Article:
(April 22) Melville Snelson was killing it. He was the talk of the stand up circuit. He had a TV sitcom in development! He even had a date with Janeane Garofalo (although, to be fair, she denies it). But that was the 1990’s — and that was a long time ago.
Welcome to SNELSON: COMEDY IS DYING, an all-new series from AHOY COMICS, written by Paul Constant, featuring art by Fred Harper, colors by Lee Loughridge and lettering by Rob Steen. This 5-issue series chronicles the misadventures of a washed-up comedian whose career peaked when Dawson’s Creek was still on the air. Bitter because he missed his big break in the ’90s, Snelson is struggling with the idea that he’s a victim of cancel culture or, even worse, forgotten altogether. The debut issue, featuring a collectible variant cover by legendary cartoonist Peter Bagge (Hate), will be published by AHOY Comics on August 4, 2021.
“I love this book,” said Patton Oswalt. “I know this character. Wait — AM I this character? Damn you Fred Harper!”
SNELSON: COMEDY IS DYING is written by Paul Constant, whose acclaimed comic with Alan Robinson, PLANET OF THE NERDS, was optioned by Paramount Players. “SNELSON: COMEDY IS DYING is the rare satirical comic that keeps getting more and more relevant as it gets closer to publication,” says Constant. “If you’ve ever stared in slack-jawed fascination at the shameless grifters who love to whine about being silenced by cancel culture in books, on podcasts, and on YouTube, you’ll absolutely love to hate Melville Snelson.”
Fred Harper does interior art for SNELSON: COMEDY IS DYING, with colors by Felipe Sobreiro, as well as full art and colors for the series’ main covers. “Melville Snelson is an ass,” said Harper. “I hope there aren’t any new laws about creative team character abuse, or if there were, we should read them to make sure we didn’t miss any.”
“SNELSON: COMEDY IS DYING is more than just a surprisingly violent, unfortunately sexual, thoroughly filthy comedy about an irrelevant older comedian who refuses to give up his ‘edgy’ material from the 1990s,” says Constant. “It’s also a janky-ass carnival ride through the weird griftopia that’s built up around cancel culture, and a skewering of all the money-grubbing controversy seekers who can’t seem to shut up about how silenced they are.”
SNELSON: COMEDY IS DYING is the latest addition to the next wave of AHOY Comics’ releases, following the announcement of BLACK’S MYTH, a new punk rock horror series from writer Eric Palicki and artist Wendell Cavalcanti about a werewolf private investigator.
“Comedy might not be dead just yet, but with SNELSON joining the line-up alongside BLACK’S MYTH, SECOND COMING, WRONG EARTH, and more, we here at AHOY are clearly doing our level best to put it in the ground,” said AHOY Editor-in-Chief Tom Peyer.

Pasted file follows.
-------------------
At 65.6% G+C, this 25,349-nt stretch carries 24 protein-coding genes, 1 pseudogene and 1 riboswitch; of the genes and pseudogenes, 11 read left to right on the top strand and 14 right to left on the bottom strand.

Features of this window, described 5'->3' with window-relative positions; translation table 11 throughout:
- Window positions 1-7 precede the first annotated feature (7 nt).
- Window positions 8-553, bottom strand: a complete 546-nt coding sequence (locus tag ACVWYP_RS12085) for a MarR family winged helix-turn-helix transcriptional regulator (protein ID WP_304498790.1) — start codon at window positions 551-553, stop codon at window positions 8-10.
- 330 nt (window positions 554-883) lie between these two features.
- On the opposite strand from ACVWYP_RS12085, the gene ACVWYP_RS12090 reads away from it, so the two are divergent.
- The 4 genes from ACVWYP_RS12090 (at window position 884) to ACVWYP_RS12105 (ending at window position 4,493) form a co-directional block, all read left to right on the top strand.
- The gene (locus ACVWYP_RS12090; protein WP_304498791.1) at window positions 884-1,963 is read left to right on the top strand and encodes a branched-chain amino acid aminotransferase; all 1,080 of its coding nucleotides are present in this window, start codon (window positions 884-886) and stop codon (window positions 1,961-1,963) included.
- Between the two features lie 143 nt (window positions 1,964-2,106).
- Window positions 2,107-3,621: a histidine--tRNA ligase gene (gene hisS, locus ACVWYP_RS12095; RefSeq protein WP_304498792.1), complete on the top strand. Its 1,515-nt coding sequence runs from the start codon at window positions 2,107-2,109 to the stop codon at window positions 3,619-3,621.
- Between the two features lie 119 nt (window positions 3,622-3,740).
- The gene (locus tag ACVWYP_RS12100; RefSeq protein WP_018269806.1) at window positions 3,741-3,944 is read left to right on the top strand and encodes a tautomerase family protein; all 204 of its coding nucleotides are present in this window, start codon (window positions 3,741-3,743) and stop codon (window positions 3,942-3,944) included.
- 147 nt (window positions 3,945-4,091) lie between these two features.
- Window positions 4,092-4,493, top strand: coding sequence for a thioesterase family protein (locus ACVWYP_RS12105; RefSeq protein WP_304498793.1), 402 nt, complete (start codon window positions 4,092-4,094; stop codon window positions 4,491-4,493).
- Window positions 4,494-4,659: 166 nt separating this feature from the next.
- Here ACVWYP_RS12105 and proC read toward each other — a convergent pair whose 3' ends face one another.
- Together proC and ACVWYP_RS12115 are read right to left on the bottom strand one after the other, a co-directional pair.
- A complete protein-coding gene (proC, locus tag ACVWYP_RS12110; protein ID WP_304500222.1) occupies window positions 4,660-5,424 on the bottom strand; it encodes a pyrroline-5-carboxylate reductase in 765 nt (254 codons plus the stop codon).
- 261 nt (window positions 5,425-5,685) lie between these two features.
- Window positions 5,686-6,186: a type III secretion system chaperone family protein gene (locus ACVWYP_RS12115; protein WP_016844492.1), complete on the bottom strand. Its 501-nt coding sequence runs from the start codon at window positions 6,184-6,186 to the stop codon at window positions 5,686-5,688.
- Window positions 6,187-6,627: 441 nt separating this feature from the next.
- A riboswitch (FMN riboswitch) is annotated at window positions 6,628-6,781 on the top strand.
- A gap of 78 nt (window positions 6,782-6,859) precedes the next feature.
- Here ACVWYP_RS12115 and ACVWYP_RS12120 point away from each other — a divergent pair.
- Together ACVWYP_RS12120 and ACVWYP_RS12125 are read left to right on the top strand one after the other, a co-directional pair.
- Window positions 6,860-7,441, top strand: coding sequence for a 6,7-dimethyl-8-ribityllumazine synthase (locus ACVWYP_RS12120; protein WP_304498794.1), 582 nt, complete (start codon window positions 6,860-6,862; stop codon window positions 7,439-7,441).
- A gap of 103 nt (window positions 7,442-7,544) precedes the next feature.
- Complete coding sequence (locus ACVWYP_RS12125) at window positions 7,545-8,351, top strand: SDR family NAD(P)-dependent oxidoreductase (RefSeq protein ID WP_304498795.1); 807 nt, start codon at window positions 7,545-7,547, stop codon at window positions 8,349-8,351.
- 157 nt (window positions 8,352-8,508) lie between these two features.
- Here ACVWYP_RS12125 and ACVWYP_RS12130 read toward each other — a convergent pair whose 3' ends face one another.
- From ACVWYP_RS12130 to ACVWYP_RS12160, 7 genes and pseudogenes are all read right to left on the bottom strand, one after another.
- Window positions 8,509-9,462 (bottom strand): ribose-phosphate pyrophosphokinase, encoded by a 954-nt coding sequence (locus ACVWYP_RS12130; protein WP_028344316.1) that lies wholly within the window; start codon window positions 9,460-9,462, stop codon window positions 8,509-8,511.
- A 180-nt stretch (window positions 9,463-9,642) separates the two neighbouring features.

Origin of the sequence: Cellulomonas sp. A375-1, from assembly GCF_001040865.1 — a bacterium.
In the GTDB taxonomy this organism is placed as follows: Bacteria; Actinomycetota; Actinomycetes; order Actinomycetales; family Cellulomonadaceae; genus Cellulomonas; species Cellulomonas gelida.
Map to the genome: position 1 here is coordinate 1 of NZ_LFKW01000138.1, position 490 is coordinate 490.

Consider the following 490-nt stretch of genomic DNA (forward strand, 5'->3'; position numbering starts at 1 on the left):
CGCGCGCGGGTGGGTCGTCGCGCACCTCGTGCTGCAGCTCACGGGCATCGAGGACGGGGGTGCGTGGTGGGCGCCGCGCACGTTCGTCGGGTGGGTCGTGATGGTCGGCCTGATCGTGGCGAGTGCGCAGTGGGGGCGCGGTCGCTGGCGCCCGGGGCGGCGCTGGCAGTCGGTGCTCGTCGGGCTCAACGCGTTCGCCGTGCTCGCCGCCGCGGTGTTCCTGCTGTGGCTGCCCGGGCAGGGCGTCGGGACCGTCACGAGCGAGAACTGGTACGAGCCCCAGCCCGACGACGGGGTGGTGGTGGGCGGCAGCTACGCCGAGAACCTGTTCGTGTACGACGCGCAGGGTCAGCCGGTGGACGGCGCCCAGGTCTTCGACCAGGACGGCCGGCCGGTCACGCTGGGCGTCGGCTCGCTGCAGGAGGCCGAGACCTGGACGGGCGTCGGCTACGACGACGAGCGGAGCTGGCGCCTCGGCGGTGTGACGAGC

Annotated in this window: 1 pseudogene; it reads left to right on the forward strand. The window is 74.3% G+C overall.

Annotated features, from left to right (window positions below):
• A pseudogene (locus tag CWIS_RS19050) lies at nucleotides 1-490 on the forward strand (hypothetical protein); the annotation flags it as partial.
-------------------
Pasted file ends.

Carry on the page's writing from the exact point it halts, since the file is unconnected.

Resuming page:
About AHOY Comics
AHOY Comics debuted in the fall of 2018 with the bold promise for readers to expect more from its line of comic book magazines, featuring comic book stories, poetry, prose fiction, and cartoons. The independent, Syracuse-based company is the brainchild of publisher Hart Seely, an award-winning reporter whose humor and satire has appeared in The New York Times and on National Public Radio. AHOY’s editor-in-chief Tom Peyer is committed to publishing comics with a (dark) sense of humor with titles like the religious satires SECOND COMING and HIGH HEAVEN, the superhero parodies THE WRONG EARTH and HASHTAG: DANGER, the sci-fi spoof CAPTAIN GINGER, the time travel tales PLANET OF THE NERDS and BRONZE AGE BOOGIE, and the humor/horror anthology series EDGAR ALLAN POE’S SNIFTER OF TERROR.
Paul Constant is a co-founder of the Seattle Review of Books and a fellow at Civic Ventures, a public-policy incubator based out of Seattle. He has written for Buzzfeed, Re/Code, the Los Angeles Times, the Seattle Times, and the New York Observer. His full-length comic debut with artist Alan Robinson, PLANET OF THE NERDS, has been optioned for a feature film adaptation by Paramount Players.
Fred Harper has illustrated stories for DC Comics and Marvel Comics. Most memorable (at least to Fred) would be penciling for Animal Man at DC Vertigo. He started out with Savage Sword of Conan, Ghost Rider, and Doctor Strange at Marvel Comics. He went on to do illustrations for White Wolf and Magic the Gathering as he transitioned to magazine illustrations for The New York Times, The Wall Street Journal, Time, The Week, SPORT, The Sporting News, Muscle and Fitness, Men’s Health, Muscular Development, and Sports Illustrated… to name a few. Fred currently resides in an apartment where he conducts experiments about the effects of copious amounts of espresso on an artist’s brain. Results have been inconclusive, but sometimes secrets take time for the beans to spill.